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May 17, 2007
Bunting in Japan
Projecting performance is one of the things Baseball Prospectus does best, and in the development of projections, context is everything. For example, when comparing prospects, we must consider whether the player in question played in the hitter-friendly Pacific Coast League, or the pitcher-friendly Florida State League.
The same goes with baseball in Japan. With the doors to the Japanese talent pool swinging wider than ever today, many organizations and inquisitive fans want to know how performance in the Far East will translate to their own clubs. We know a great deal about the numerical translations at this point thanks to Clay Davenport's fine work (major parts of which can be found here and here), and thus we can sketch out some expected results from the players moving from East to West.
What we haven't taken into account are some of the important factors inside the game of Japanese yakyu that make it difficult to be completely accurate. What don't we understand about Japanese baseball that will help us to put the numbers in perspective?
The Sacrifice Bunt
Whether or not the sacrifice bunt is related to the Japanese cultural tendency towards collective behavior, I cannot say. In the context of baseball, this facet of Japanese cultural identity may shape the strategy that calls for players to "play it safe" and avoid risk. Taking the small victory by minimizing risk is always seen to be preferable to coming up empty in an effort to strike gold.
Those who have sat frustrated in front of their television watching a Japanese baseball game know that the Japanese play "small ball." In a recent game against the Orix Buffaloes, the Nippon Ham Fighters sent 20-year-old ace Yu Darvish to the mound. Darvish has cemented himself as one of the top talents in Japan, but in the recent past, he'd struggled in the first inning of ballgames. Only two starts earlier, the Chiba Lotte Marines had managed four runs against a wild Darvish in the first. One start after Darvish beat Orix 3-1 on a three-hitter, he was removed by manager Trey Hillman after throwing 83 pitches in three-plus innings. Sure enough, Darvish hit the first batter of the ballgame. Without hesitation, the second hitter bunted him over to second. Orix will never know what could have come from their leadoff gift, because they sacrificed it for an out.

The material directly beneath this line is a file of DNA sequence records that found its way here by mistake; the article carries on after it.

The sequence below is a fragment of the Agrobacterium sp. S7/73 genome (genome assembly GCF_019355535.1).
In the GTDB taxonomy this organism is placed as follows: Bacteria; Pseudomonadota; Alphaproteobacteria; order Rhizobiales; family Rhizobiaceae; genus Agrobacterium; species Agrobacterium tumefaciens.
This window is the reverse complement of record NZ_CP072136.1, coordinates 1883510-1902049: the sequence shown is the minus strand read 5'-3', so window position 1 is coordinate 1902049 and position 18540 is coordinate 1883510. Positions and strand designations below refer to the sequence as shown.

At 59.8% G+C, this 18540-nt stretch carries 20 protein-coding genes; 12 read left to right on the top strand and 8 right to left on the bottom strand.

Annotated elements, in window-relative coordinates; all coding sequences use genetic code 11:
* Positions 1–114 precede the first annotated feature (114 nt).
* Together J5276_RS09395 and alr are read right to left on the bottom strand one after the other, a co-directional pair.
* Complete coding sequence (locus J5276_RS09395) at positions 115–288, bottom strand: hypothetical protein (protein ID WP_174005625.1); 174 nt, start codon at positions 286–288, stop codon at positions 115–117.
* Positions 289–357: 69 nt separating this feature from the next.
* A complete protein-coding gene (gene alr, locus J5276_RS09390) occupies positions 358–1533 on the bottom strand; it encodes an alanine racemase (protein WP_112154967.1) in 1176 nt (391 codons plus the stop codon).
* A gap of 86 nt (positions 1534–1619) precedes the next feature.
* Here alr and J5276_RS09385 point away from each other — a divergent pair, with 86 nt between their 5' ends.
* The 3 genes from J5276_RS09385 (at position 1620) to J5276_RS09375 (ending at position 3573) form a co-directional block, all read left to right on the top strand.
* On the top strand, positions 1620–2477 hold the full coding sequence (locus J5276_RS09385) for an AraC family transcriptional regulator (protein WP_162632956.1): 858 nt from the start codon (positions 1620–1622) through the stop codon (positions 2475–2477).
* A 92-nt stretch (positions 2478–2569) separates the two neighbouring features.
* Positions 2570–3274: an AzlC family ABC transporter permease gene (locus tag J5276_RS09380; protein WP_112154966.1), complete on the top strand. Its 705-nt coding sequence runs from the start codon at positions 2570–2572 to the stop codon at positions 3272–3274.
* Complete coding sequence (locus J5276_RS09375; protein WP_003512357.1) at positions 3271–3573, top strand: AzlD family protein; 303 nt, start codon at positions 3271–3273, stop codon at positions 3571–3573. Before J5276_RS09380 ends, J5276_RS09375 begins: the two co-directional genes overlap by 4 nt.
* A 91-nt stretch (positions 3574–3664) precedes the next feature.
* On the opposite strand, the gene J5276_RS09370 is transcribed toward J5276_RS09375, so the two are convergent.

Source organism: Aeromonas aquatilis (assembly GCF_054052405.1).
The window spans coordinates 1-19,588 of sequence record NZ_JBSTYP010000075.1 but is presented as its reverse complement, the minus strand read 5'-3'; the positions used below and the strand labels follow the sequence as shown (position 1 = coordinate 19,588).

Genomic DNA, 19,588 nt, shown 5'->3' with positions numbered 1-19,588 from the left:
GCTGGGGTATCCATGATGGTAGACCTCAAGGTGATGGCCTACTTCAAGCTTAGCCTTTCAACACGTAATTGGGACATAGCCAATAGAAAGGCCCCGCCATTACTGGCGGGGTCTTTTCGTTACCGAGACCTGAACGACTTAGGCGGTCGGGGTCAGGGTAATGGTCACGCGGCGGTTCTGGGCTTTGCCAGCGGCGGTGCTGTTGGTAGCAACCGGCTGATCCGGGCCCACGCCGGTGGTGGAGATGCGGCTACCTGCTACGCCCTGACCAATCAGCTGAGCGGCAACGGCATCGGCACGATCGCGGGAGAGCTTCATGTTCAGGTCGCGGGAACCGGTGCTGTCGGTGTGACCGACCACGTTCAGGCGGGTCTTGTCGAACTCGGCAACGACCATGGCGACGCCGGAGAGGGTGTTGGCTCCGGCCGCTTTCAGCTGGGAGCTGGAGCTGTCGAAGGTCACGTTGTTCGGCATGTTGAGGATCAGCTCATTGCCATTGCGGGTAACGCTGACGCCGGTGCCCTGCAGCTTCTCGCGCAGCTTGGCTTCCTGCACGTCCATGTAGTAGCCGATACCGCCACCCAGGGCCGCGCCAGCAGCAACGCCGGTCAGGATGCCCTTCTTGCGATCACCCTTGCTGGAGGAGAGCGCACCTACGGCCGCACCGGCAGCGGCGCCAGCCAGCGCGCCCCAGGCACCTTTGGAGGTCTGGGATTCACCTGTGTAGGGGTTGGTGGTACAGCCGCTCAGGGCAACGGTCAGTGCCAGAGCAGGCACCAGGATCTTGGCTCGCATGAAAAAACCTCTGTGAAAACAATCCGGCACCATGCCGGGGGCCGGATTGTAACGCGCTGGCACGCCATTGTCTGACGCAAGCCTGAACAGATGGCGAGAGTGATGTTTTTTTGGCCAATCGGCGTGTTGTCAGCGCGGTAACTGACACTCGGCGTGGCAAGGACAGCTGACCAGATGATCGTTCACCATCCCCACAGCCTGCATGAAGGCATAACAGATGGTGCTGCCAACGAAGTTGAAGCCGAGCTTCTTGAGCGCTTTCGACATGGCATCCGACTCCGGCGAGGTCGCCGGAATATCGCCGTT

This scene is repeated ad nauseum in Japan, as leadoff success inevitably leads to the sacrifice. It's not a strategy as much as it is a ritual. Clearly no one has pulled out a run expectancy chart for a Japanese manager and tried to explain that the sacrifice actually decreases the opportunity for runs. All over Japan, traditionalists trumpet the WBC championship as a victory for this selfless brand of baseball over the homer-happy Western brand of baseball. Those who celebrated the superiority of Japanese small ball failed to notice that the Japanese club won the WBC while delivering a .311 team batting average, 7.5 runs scored per game, and thwacking 10 home runs. All of those numbers were WBC bests.
The Effect of Playing Backwards
If the Japanese love to sacrifice, and this style of play holds true across all teams, then we have to adjust our thinking about pitcher ERAs, as well as RBI, run totals, and perhaps every other hitting metric available to us. From the pitcher's perspective, it's probably comforting to know that you will only need to get two outs from the stretch, rather than three. This is exactly the adjustment that Daisuke Matsuzaka is learning about in the Major Leagues right now. Most observers have noted that Matsuzaka is a different pitcher out of the stretch. More often than not, pitching out of the stretch in Japan meant fielding a bunted ball and throwing to first; now Matsuzaka faces a batter looking to take a few pitches, and either draw a walk or drive the ball into the stands.
When we look at the transition from Japan to the Major Leagues for pitchers like Matsuzaka, Kei Igawa, and their fellow Japanese starters, the focus is generally on travel and language adjustments, as well as the different ball and the bigger ballparks. It's easy for human beings to adjust to their physical surroundings--what's really more important is the mental adjustment on the mound. Think about how different a pitcher projection looks if we remove every sacrifice bunt found in these situations. Replacing the sacrifices with results more in line with the production of the average Major League #2 hitter would inflate ERAs, WHIPs, and the accompanying advanced metrics.
Likewise, a #3 batter in Japan will more often find himself in the position of batting with one out and a runner on second than his American counterpart. He'll naturally be a lot less likely to hit into a double play; his American counterpart will be faced with a more varied set of possibilities.
Earl Weaver once famously stated, "If you play for one run, that's all you'll get." While that sounds defeatist to an American ear, it sounds more optimistic to the Japanese, as if they're interpreting Weaver's remark as, "If you play for one run, that is what you'll get." It's but one of the differences that exist between Japan and the United States, but this short examination may help to demonstrate why translating performance from the NPB to MLB is not a simple matter of metrics alone. When it comes to translated performance in the Major Leagues, the projections for Japanese players, and especially pitchers, should include allowances for the style of play.